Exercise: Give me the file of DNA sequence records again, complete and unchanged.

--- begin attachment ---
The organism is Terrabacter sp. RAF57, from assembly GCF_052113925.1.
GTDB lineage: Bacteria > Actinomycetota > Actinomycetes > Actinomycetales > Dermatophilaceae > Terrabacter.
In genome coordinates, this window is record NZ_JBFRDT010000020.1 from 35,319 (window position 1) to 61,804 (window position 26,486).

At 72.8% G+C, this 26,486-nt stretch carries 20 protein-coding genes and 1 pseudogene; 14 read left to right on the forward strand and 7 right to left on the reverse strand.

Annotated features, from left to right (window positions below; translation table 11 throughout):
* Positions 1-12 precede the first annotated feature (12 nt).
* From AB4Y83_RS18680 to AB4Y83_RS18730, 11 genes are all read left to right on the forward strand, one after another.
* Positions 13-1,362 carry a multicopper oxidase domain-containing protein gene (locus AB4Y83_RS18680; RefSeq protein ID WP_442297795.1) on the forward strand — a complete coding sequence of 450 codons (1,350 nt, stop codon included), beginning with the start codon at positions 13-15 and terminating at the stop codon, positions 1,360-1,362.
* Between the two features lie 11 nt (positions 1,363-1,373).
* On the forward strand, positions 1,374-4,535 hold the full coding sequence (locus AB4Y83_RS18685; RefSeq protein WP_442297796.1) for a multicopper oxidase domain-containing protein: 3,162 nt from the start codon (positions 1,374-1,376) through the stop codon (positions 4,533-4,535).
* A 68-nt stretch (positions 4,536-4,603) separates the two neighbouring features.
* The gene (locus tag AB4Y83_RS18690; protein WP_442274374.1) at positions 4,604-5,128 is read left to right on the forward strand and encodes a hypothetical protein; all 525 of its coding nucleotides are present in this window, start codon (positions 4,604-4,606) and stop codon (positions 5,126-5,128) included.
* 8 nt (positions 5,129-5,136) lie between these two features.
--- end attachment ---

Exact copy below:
The organism is Terrabacter sp. RAF57, from assembly GCF_052113925.1.
GTDB lineage: Bacteria > Actinomycetota > Actinomycetes > Actinomycetales > Dermatophilaceae > Terrabacter.
In genome coordinates, this window is record NZ_JBFRDT010000020.1 from 35,319 (window position 1) to 61,804 (window position 26,486).

At 72.8% G+C, this 26,486-nt stretch carries 20 protein-coding genes and 1 pseudogene; 14 read left to right on the forward strand and 7 right to left on the reverse strand.

Annotated features, from left to right (window positions below; translation table 11 throughout):
* Positions 1-12 precede the first annotated feature (12 nt).
* From AB4Y83_RS18680 to AB4Y83_RS18730, 11 genes are all read left to right on the forward strand, one after another.
* Positions 13-1,362 carry a multicopper oxidase domain-containing protein gene (locus AB4Y83_RS18680; RefSeq protein ID WP_442297795.1) on the forward strand — a complete coding sequence of 450 codons (1,350 nt, stop codon included), beginning with the start codon at positions 13-15 and terminating at the stop codon, positions 1,360-1,362.
* Between the two features lie 11 nt (positions 1,363-1,373).
* On the forward strand, positions 1,374-4,535 hold the full coding sequence (locus AB4Y83_RS18685; RefSeq protein WP_442297796.1) for a multicopper oxidase domain-containing protein: 3,162 nt from the start codon (positions 1,374-1,376) through the stop codon (positions 4,533-4,535).
* A 68-nt stretch (positions 4,536-4,603) separates the two neighbouring features.
* The gene (locus tag AB4Y83_RS18690; protein WP_442274374.1) at positions 4,604-5,128 is read left to right on the forward strand and encodes a hypothetical protein; all 525 of its coding nucleotides are present in this window, start codon (positions 4,604-4,606) and stop codon (positions 5,126-5,128) included.
* 8 nt (positions 5,129-5,136) lie between these two features.